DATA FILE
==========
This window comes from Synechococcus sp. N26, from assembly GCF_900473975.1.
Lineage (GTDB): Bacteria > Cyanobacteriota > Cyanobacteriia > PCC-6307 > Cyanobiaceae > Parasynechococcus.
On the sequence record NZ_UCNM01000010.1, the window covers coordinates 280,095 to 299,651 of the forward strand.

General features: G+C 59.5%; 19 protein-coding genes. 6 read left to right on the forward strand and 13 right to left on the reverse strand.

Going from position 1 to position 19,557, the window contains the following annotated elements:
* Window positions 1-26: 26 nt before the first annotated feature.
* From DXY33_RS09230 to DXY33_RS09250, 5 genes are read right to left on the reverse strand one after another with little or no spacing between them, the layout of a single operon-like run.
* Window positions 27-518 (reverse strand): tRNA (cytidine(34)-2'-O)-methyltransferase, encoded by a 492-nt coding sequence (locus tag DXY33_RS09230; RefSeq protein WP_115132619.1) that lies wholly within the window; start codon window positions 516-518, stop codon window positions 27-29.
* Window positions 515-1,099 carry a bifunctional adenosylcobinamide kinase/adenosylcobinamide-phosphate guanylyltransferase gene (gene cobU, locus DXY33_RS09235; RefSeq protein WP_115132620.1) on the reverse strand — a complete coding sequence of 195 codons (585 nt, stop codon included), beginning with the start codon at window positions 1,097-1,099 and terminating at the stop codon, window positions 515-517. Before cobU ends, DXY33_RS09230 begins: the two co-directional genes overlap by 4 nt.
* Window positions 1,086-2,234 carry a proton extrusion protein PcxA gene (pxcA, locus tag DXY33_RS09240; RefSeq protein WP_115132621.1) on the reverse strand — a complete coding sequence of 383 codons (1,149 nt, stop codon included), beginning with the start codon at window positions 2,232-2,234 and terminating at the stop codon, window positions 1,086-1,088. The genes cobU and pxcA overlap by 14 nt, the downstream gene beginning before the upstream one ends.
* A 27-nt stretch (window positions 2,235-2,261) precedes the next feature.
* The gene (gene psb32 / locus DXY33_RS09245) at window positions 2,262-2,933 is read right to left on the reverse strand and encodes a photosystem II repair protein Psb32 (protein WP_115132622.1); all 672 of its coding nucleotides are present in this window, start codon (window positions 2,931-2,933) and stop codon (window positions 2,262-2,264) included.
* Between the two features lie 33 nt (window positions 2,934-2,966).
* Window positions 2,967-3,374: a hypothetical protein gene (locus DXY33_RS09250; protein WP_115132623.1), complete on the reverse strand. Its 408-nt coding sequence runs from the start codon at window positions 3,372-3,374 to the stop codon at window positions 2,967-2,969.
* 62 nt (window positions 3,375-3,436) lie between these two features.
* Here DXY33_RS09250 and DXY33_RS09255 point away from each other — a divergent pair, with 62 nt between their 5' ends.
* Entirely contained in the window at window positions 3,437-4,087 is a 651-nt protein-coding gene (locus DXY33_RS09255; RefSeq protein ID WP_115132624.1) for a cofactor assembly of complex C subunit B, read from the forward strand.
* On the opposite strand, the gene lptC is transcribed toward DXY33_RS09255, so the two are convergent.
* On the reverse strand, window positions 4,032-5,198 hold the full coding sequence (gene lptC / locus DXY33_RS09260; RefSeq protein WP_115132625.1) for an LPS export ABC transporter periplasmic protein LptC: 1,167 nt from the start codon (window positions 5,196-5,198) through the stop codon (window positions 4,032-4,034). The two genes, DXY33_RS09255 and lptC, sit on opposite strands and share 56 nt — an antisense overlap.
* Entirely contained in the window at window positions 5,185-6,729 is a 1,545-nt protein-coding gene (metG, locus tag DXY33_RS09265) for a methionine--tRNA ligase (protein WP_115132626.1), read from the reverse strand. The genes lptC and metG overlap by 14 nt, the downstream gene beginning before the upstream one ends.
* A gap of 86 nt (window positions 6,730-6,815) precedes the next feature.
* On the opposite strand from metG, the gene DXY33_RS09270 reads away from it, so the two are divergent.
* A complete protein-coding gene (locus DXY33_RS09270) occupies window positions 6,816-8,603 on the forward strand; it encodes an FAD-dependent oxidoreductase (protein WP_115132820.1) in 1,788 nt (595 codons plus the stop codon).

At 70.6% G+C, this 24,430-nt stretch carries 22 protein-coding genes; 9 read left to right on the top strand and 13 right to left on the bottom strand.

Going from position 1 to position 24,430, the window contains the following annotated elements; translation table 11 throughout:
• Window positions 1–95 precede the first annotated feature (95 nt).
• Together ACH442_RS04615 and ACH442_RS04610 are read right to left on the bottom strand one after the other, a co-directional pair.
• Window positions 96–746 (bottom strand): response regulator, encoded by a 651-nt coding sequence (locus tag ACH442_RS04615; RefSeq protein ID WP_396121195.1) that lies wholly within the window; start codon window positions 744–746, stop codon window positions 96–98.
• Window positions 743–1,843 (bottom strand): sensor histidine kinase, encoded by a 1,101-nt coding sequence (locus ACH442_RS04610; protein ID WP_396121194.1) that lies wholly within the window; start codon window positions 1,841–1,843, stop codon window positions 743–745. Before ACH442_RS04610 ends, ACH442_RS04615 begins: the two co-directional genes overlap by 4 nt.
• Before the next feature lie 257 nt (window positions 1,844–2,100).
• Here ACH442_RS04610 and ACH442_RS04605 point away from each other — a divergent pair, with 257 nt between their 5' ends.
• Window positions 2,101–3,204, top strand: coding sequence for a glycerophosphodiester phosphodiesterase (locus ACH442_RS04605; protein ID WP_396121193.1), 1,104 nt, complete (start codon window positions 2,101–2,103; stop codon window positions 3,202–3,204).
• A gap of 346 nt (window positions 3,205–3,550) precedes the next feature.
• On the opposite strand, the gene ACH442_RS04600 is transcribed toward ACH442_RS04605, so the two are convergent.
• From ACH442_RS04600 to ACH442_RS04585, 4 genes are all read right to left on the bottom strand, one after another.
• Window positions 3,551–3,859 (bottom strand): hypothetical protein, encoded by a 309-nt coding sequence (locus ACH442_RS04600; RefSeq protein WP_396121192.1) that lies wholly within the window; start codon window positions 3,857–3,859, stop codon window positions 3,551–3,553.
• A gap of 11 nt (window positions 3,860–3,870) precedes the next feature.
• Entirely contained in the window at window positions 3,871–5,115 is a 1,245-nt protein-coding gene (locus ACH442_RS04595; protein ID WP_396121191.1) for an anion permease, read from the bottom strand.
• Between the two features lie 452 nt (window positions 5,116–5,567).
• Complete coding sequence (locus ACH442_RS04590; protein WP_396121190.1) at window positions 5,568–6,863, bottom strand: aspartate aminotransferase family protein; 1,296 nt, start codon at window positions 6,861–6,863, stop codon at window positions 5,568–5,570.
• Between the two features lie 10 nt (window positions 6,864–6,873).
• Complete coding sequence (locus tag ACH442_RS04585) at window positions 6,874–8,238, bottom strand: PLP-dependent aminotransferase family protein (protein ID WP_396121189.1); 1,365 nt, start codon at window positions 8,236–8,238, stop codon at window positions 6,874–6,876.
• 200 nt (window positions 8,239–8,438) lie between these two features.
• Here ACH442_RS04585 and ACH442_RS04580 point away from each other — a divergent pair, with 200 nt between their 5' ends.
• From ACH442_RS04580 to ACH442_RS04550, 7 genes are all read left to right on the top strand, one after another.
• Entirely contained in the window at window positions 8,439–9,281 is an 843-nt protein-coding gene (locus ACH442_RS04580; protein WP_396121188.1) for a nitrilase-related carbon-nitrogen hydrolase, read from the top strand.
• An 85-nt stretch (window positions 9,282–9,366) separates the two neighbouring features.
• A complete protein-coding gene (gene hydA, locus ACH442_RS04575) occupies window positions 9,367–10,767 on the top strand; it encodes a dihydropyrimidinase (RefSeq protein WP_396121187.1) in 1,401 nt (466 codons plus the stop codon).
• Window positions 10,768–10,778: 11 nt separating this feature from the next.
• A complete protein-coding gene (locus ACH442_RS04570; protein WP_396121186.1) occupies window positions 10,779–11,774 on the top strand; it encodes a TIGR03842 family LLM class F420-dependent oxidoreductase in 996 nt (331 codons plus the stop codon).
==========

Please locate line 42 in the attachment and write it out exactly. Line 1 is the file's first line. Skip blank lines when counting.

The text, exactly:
• Complete coding sequence (locus tag ACH442_RS04585) at window positions 6,874–8,238, bottom strand: PLP-dependent aminotransferase family protein (protein ID WP_396121189.1); 1,365 nt, start codon at window positions 8,236–8,238, stop codon at window positions 6,874–6,876.